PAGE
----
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Trailering a Boat - Florida to DFW


Apr 6, 2018
Fort Worth, TX
So - the good news - I just bought a 15' Boston Whaler SuperSport bay boat (See Photo). The interesting news is I picked it up in Fort Lauderdale, FL area to trailered it back home to Fort Worth, Tx - 1343 miles total (See attached ABRP chart for trip down to pick-up). First time long distance trailering with my 2018 MX 100D. Thought I would write up about my trip experience.

Facts - Boat - Open with center console, motor attached. Weight for Boat, Motor, Trailer, & Misc was approximately ~ 1700 Lbs. The boat did NOT have a cover, which I think is an important point. I also folded the Bimini top down so it was flat at the stern of the boat.

The principle point of this is the significant reduction in mileage, approximately 2x. I am fairly conservative when riding (aka Range Wimp) so I strive for 20% margin, am OK with 15%, and quite nervous with 10%. Especially with a large unknown of the effects of trailer to mileage. I typically like to run 85% down to 20%. For this trip I had to significantly expand that to 95% to 10% (even to 5%). Table with stops from ABRP (Without trailer effects for route down) In order to make some sections in the 120 to 130 mile range I had both charge to 95% (which takes a long time time) and slow down to as low as 55 MPH to ensure I got to the next charger, I seldom exceeded 65 MPH on any segment.

In short - for 100 mile segments - I could charge to 90% and run at 60-65 MPH to get there with ~15%, on longer segment charge to 95% and run at 55 to 60 MPH, Keeping a very, very close eye on the Energy chart.

15' Boston Whaler.png
DFW to Florida.png

I learned to love the Energy chart - Once I understood it, and learned to trust it, I was much more comfortable. Prior to that I was doing all the range/usage calculations in my head as to how much margin i would have at the end of the segment.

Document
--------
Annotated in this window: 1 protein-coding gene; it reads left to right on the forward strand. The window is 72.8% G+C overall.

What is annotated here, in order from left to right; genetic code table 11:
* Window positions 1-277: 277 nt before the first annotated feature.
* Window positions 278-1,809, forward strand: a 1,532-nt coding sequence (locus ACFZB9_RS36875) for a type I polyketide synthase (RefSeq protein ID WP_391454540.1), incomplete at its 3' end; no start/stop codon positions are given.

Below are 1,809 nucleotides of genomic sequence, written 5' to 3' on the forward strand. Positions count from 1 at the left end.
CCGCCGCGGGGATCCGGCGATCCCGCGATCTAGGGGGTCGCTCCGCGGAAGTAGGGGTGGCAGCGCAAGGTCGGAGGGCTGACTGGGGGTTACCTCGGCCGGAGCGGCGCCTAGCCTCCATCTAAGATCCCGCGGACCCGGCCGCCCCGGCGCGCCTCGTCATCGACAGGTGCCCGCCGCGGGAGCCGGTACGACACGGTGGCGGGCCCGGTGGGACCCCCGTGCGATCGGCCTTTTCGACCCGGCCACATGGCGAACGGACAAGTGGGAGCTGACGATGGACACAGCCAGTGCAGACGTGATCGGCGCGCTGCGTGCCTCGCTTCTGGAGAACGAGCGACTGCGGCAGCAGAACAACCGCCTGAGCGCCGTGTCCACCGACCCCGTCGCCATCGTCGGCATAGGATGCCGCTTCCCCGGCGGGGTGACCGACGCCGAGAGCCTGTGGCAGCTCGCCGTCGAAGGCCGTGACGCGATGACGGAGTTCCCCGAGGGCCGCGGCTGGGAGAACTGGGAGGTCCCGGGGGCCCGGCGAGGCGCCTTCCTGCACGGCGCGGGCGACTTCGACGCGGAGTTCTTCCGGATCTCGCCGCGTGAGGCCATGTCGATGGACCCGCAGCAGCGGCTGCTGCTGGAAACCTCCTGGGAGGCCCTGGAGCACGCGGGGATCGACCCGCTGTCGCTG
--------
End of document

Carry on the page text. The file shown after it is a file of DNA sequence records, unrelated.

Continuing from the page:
I had many hours driving to cogitate on the range impact issue. I think what I need to do to alleviate the rather massive impact on range, is to have a custom cover made to reduce the wind turbulence impact. I will be garaging the boat, so I do not need protection from the elements with this new cover, just something to flatten out the interior space. I do not want the cover to go up and over the bow rail as that would create too much impedance to the airflow (I think). Looking at a custom cover at this point.

There were NO stops with pull-through charging stations. So at each stop I had to disconnect the trailer (lock it), charge, then reconnect. Sort of OK - but to reconnect the electrical connection I had to lay on the ground (No fun in the one stop with rain). I have to fix that for the next trip with a short extension cable tied to the hitch. At three stops (with lots of empty spaces at the end) I was able to drive parallel to the end charger and reach the first charger (thereby blocking 3 chargers total with the car). Multiple other charger terminals still unused in all cases.

Twice I had to get out of the way of people on expressway entrance ramps trying (and failing) to adjust speed before the end of their entrance lane. I really, really appreciated the available torque in the car to quickly accelerate even with a 1700 lb trailer and at highway speeds. Thank you Tesla.

I went to Florida with the 7-Pin to 4-pin flat adapter cable I had used for years with my little Harbor Freight utility trailer. When I had passed papers at the sellers house, and hooked up the trailer, with the adapter, the trailer LED lights did not work - much to my chagrin. In addition the Tesla did not recognize a trailer was attached. The seller said that he had purchased a special 7-pin to 4-pin flat adapter for his VW car so the trailer LED lights would work. I tried it on my car, and the lights worked - and the Tesla recognized a trailer attached. I gave him $20 and thanked him profusely for letting me have his adapter.

I really missed the self driving capability on the ride home. I had to actually keep it between the lines, and pass - manually. How…quaint.

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